The lack of marketability of the shares of a closely held corporation means that minority shareholders are especially vulnerable to the loss of their investments. F. Hodge O'Neal and Robert B. Thompson, O'Neal's Oppression of Minority Shareholders, 7:02, 6 (2d ed 1999). The "squeeze-out" tactics of majority shareholders often deprive minority shareholders of management participation, employment income or other advantages that they reasonably have come to expect, and which are the essential benefits of their investment. Id. at 3:06, 44. Nonetheless, in Cooke, we emphasized that the court must defer to the business decisions made by the majority shareholders of a close corporation, as long as they are genuine. 169 Or App at 110. Moreover, the existence of one or more badges of oppression in isolation does not necessarily justify relief. Id. Instead, we examine the pattern of conduct of those in control and the effect of that conduct on the minority to determine whether, in sum, they show oppression. Id. at 108-110.

With the foregoing principles in mind, we turn to the evidence in this case. O&A was formed in 1978 as a partnership consisting of Arthur Olmstead, Robert Crites and Cash Frackiewicz. Plaintiff joined the firm as a partner in 1979, and in 1981 the partners decided to incorporate. The voting shareholders of the corporation were plaintiff, Olmstead, Crites, Frackiewicz, and John Fowlks, who joined the business in 1982. The voting shareholders were also the officers and the managers of the corporation. Olmstead was the president and general manager, and plaintiff served over the years as vice-president, treasurer and secretary. At the time of corporate formation, he acquired approximately 14 percent of O&A's outstanding shares.

The corporation's lawyer prepared the Stock Purchase Agreement (SPA) among the corporation and its shareholders. The SPA directed that "[t]he parties to this Agreement shall, at least annually, and more frequently as may be determined by the parties, set the per share value of stock of the Corporation for the purposes of this Agreement." It also required any terminated employee to offer his or her stock to O&A. However, O&A was not required to accept the offer. In addition, O&A could "accept" the offer at the price per share established under the SPA, if the shareholder's offering price was higher. (3)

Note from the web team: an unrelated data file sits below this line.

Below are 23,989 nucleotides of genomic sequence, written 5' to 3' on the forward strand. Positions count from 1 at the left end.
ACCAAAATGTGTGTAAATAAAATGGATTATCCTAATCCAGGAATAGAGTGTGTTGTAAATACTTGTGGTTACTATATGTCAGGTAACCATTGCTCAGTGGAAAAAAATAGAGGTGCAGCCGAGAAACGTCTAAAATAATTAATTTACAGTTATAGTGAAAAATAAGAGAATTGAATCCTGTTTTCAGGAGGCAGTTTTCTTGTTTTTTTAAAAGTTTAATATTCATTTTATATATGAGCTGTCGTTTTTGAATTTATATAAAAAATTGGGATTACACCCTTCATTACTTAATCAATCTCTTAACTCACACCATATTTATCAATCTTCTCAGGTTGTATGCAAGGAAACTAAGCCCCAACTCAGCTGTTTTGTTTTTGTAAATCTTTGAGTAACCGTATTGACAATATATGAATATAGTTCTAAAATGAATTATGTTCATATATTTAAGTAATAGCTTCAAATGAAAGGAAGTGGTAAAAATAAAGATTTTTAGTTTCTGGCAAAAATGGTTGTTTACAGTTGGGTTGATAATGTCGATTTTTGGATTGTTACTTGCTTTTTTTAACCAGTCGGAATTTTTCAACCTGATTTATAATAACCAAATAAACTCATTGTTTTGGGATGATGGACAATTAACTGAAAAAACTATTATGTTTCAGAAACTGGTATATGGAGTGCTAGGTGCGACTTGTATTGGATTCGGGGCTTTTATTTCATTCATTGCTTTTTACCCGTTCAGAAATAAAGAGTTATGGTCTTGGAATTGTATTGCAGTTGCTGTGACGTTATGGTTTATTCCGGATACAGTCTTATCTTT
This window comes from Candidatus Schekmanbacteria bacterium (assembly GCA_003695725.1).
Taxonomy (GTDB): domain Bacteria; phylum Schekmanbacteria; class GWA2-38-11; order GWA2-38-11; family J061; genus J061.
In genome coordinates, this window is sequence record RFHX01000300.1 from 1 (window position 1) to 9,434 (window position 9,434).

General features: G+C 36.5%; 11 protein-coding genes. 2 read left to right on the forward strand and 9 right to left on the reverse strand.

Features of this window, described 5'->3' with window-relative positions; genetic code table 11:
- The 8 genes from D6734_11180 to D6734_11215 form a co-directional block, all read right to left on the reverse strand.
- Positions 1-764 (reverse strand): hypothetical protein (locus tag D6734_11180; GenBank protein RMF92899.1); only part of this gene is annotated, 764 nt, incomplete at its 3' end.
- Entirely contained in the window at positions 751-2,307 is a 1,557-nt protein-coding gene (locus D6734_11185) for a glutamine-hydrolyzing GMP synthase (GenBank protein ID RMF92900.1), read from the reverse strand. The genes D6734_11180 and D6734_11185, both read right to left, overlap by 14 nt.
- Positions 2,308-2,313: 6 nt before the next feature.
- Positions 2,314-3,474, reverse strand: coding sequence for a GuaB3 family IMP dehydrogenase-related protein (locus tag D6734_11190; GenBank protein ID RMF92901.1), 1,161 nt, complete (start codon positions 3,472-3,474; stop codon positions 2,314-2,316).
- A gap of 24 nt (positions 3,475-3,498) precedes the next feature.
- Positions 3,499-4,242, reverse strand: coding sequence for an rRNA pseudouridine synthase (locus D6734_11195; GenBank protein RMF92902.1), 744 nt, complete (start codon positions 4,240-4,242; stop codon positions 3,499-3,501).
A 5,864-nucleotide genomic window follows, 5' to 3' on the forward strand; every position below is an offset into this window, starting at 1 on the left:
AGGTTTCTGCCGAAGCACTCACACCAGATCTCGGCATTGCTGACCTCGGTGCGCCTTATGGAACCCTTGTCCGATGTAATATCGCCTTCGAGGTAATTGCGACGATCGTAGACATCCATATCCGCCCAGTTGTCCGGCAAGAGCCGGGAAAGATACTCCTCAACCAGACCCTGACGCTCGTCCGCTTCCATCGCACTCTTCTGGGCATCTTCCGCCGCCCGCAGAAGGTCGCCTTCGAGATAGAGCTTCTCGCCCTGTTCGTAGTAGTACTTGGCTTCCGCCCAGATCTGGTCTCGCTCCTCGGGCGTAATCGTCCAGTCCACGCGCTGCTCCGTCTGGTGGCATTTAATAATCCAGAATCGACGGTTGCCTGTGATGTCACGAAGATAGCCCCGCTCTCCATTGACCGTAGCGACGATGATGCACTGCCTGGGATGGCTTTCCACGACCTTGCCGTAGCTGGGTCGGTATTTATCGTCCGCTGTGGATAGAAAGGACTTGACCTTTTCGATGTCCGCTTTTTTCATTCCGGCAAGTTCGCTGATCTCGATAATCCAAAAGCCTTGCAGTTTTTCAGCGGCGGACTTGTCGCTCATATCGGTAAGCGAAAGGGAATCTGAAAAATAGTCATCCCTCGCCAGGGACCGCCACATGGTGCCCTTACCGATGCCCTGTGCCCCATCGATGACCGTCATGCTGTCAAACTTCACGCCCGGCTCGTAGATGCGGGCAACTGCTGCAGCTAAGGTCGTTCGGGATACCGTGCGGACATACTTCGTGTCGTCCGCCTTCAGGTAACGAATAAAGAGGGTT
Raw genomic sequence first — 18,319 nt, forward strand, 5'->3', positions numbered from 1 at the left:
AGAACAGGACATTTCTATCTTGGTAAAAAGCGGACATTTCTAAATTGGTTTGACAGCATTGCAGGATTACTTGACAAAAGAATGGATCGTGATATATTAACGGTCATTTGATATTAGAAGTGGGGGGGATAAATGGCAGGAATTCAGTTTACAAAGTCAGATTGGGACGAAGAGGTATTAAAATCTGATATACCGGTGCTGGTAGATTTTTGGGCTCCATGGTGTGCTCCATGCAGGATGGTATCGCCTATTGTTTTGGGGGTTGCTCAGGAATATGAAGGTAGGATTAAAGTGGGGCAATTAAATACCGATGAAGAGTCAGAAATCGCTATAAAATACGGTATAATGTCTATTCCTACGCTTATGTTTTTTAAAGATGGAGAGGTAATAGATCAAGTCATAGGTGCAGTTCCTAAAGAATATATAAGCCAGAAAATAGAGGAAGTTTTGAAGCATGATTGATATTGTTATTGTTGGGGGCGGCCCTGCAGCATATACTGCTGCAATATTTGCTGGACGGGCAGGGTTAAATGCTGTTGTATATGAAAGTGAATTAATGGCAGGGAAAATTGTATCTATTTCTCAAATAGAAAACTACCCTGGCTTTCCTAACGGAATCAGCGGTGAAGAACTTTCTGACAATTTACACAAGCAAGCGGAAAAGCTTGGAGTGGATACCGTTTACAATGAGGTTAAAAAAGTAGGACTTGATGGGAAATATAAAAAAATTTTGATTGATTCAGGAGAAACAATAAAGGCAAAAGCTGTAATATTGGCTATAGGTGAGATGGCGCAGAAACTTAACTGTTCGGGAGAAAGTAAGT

Originally, Olmstead held 51 percent of the voting shares. In 1991, plaintiff and other shareholders became concerned about Olmstead's dominance of corporate affairs to the exclusion of other shareholders and directors. Under pressure, Olmstead transferred 5 voting and 540 nonvoting shares to Arbanas, who had joined the company in 1988, for approximately $40 per share. Management of the business also shifted from Olmstead to a "management team," which consisted of the voting shareholders and directors, with Fowlks serving as president and general manager. Olmstead remained in place as chief executive officer, but the transaction gave voting shareholder block control to Crites, Frackiewicz, and plaintiff.

During 1993 and 1994, O&A engaged in negotiations with another food brokerage firm, Christy Damon & Associates, to explore a possible merger of their businesses. In that context, O&A valued its shares in accordance with an industry "rule of thumb" formula amounting to one times its annual gross revenues, minus its non-operating debt. In 1994, that formula yielded a $64 value per share for O&A's stock. Ultimately, the negotiations with Christy Damon fell through. However, in June 1994, the shareholders set the SPA share value at $64, the same value then yielded by the rule of thumb formula. On June 30, O&A redeemed Fowlks's shares on his retirement and also redeemed approximately 10 percent of Olmstead's shares. In both cases, the redemption price was $64 per share. After Fowlks retired, Arbanas became president and general manager of O&A.

Until June 1995, the annual salaries of the voting shareholders were relatively comparable, ranging from $100,000 to $130,000. Until that time, the voting shareholders had annually distributed approximately equal cash bonuses among themselves. In June 1995, the management team agreed to implement a more achievement-oriented bonus plan. In 1995, plaintiff did not achieve his performance goals, but because the company had had a profitable year the management team voted to pay him a bonus anyway. Also in June 1995, Arbanas sought and received, as compensation, an additional bonus beyond the bonuses taken by the other shareholders. The Board of Directors approved a bonus for Arbanas of either $10,000 in cash or 60 shares of voting stock. Arbanas initially decided to accept cash. The corporation's lawyer had prepared corporate minutes reflecting a stock bonus and, on June 30, also had prepared a resolution memorializing the issuance of 60 shares to Arbanas. Arbanas notified the attorney of his decision to accept the cash bonus and the stock bonus resolution was rescinded.

The food brokerage industry changed in the mid-1990s as clients became more interested in working with regional brokerages. In early 1996, in an effort to retain a key client, Pillsbury Foods, O&A acquired Performance Northwest, another food brokerage firm. O&A doubled its revenues as a result of the acquisition. It also undertook an acquisition debt to Performance Northwest's owner, Steven Ness, that was amortized over seven years and payable in the amount of $57,750 per month. O&A agreed to limit payments for the future redemption of its shares during the Ness pay-off period. Plaintiff and other shareholders of O&A had long regarded the prospective redemption of their shares as a pension of sorts. Because plaintiff and Crites intended to retire in the relatively near future, the anticipated redemption of their stock was expressly exempted from the Performance Northwest limitation.